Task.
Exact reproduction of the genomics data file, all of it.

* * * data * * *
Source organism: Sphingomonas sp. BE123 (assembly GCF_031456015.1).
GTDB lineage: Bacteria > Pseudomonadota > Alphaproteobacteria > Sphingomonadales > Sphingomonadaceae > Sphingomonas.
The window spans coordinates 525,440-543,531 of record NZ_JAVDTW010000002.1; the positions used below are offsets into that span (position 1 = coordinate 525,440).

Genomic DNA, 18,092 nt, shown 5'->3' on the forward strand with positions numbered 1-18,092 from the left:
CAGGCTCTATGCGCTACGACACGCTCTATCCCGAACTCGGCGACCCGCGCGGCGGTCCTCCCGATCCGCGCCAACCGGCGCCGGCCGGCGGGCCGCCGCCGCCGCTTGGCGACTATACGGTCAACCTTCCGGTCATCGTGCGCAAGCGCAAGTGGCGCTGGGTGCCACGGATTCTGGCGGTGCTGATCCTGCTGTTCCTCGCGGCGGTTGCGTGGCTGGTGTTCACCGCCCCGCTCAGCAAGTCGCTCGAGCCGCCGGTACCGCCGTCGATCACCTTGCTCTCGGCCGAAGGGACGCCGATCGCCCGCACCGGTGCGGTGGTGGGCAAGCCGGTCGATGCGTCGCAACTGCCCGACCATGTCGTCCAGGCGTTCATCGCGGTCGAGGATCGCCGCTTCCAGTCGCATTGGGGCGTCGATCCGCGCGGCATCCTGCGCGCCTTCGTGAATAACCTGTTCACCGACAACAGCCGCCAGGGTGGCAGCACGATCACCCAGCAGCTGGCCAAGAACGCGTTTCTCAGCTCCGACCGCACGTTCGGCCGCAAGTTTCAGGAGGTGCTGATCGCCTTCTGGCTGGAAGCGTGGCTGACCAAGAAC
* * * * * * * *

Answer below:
Source organism: Sphingomonas sp. BE123 (assembly GCF_031456015.1).
GTDB lineage: Bacteria > Pseudomonadota > Alphaproteobacteria > Sphingomonadales > Sphingomonadaceae > Sphingomonas.
The window spans coordinates 525,440-543,531 of record NZ_JAVDTW010000002.1; the positions used below are offsets into that span (position 1 = coordinate 525,440).

Genomic DNA, 18,092 nt, shown 5'->3' on the forward strand with positions numbered 1-18,092 from the left:
CAGGCTCTATGCGCTACGACACGCTCTATCCCGAACTCGGCGACCCGCGCGGCGGTCCTCCCGATCCGCGCCAACCGGCGCCGGCCGGCGGGCCGCCGCCGCCGCTTGGCGACTATACGGTCAACCTTCCGGTCATCGTGCGCAAGCGCAAGTGGCGCTGGGTGCCACGGATTCTGGCGGTGCTGATCCTGCTGTTCCTCGCGGCGGTTGCGTGGCTGGTGTTCACCGCCCCGCTCAGCAAGTCGCTCGAGCCGCCGGTACCGCCGTCGATCACCTTGCTCTCGGCCGAAGGGACGCCGATCGCCCGCACCGGTGCGGTGGTGGGCAAGCCGGTCGATGCGTCGCAACTGCCCGACCATGTCGTCCAGGCGTTCATCGCGGTCGAGGATCGCCGCTTCCAGTCGCATTGGGGCGTCGATCCGCGCGGCATCCTGCGCGCCTTCGTGAATAACCTGTTCACCGACAACAGCCGCCAGGGTGGCAGCACGATCACCCAGCAGCTGGCCAAGAACGCGTTTCTCAGCTCCGACCGCACGTTCGGCCGCAAGTTTCAGGAGGTGCTGATCGCCTTCTGGCTGGAAGCGTGGCTGACCAAGAAC